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The U.K. Employment Tribunal announced on Feb. 9 that its decisions would be freely available online, allowing searches by name of employer or perhaps prospective employee. You know you want to give your candidate a quick once-over if you can (employers never being strong believers in the view that what you don't know can't hurt you), but is it wise? The Internet is full of lawyer cautions against relying on what you find in a review of a candidate's social media presence, but is that true of a search of the tribunal records also?
Employers are free to employ who they want for the reasons they want, within reason, but they cannot usually refuse to hire someone based solely on gender, sexual orientation, religious belief or any other protected characteristic under the Equality Act 2010. To do so could clearly give rise to a discrimination claim. In addition, however, the employer must be careful to avoid victimization under s27 of that act, i.e. treating a person detrimentally (e.g. by not hiring them) because they have claimed (or it is thought that they may claim) some form of discrimination.
Just like asking for too much information on an application form, once the employer is fixed with knowledge of a discrimination claim against a former employer, it will be under a significant burden to show that the real reason for rejecting the candidate was something else. After all, if you did not think that his tribunal history could be relevant to this application, why were you looking? So is there anything you could find by a search of the tribunal records that you would be entitled to rely on in the recruitment process?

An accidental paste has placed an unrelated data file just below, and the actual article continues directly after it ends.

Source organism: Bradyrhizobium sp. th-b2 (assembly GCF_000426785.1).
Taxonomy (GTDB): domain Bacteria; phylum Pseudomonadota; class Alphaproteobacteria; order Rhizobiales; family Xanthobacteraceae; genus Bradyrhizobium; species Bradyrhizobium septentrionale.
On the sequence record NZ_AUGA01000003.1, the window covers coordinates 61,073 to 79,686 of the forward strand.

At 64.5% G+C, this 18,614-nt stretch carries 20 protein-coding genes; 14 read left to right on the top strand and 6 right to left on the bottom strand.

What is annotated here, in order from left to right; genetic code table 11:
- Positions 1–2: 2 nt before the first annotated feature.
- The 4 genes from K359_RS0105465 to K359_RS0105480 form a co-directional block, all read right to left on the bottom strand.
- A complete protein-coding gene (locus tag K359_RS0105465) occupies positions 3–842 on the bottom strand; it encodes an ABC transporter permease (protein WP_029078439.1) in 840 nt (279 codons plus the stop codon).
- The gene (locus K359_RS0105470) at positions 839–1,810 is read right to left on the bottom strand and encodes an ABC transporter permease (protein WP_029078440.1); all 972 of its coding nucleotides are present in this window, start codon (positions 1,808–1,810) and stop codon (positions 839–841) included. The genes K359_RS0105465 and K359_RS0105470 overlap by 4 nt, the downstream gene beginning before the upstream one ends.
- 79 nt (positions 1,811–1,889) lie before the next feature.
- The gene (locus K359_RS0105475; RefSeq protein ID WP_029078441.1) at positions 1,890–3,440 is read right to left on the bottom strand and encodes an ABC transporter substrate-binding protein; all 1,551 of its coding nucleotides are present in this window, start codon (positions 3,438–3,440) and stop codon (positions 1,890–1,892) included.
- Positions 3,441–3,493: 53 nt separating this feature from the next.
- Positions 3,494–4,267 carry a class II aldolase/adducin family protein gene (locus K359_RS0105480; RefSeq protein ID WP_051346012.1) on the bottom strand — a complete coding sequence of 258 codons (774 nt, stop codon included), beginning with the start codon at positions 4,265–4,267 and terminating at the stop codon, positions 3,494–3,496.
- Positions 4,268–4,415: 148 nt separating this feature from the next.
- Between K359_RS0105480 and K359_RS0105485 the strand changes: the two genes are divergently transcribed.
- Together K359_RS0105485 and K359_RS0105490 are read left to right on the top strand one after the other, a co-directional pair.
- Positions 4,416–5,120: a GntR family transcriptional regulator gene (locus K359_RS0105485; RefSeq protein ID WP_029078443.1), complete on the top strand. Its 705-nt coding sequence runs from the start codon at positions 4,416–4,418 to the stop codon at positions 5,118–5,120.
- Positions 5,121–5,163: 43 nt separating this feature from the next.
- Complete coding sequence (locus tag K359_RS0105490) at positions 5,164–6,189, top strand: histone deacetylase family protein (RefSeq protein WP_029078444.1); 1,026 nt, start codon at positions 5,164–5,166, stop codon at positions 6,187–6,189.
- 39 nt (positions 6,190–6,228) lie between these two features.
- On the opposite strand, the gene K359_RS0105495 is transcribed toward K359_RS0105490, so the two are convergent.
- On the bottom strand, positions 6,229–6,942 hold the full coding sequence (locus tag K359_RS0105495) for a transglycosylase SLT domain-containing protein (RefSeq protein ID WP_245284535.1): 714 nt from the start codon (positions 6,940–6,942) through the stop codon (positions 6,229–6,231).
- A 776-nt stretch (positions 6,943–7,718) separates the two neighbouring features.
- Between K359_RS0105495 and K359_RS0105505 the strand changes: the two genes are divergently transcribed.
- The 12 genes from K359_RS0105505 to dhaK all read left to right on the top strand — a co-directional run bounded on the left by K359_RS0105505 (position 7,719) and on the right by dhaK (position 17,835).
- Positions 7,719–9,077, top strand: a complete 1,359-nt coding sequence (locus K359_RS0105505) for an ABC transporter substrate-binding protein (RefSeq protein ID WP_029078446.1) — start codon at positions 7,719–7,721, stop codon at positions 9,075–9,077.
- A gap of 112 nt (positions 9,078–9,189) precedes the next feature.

Lessons for Employers
Another thought for consideration is the minimal likelihood of actually finding your candidate on the Employment Tribunal directory anyway. Since the introduction of tribunal fees in 2013, there has been between a 50 to 60 percent reduction in applications to 83,031 in 2015-2016 (of which just over 25,000 were for discrimination) and of those only 13 percent reached a hearing (and therefore a judgment). This does not account for the cases that are dealt with by way of early conciliation or indeed threatened proceedings that are never issued and so it is questionable how useful this directory will be in finding these "tricky" candidates who may threaten litigation but never see it through.
Overall, employers are free to search the directory but they should be careful about what they uncover and whether what they find will have any effect on their decision-making during the recruitment process. If yes, it's best to avoid unless an employer can show there was another reason for the rejection of the candidate.
A final point should be that anyone can view the decisions so an employer must remember it goes both ways and be prepared with an answer when asking a candidate "Do you have any questions for us?"
© 2017 Squire Patton Boggs. All rights reserved. Reposted with permission of Lexology.
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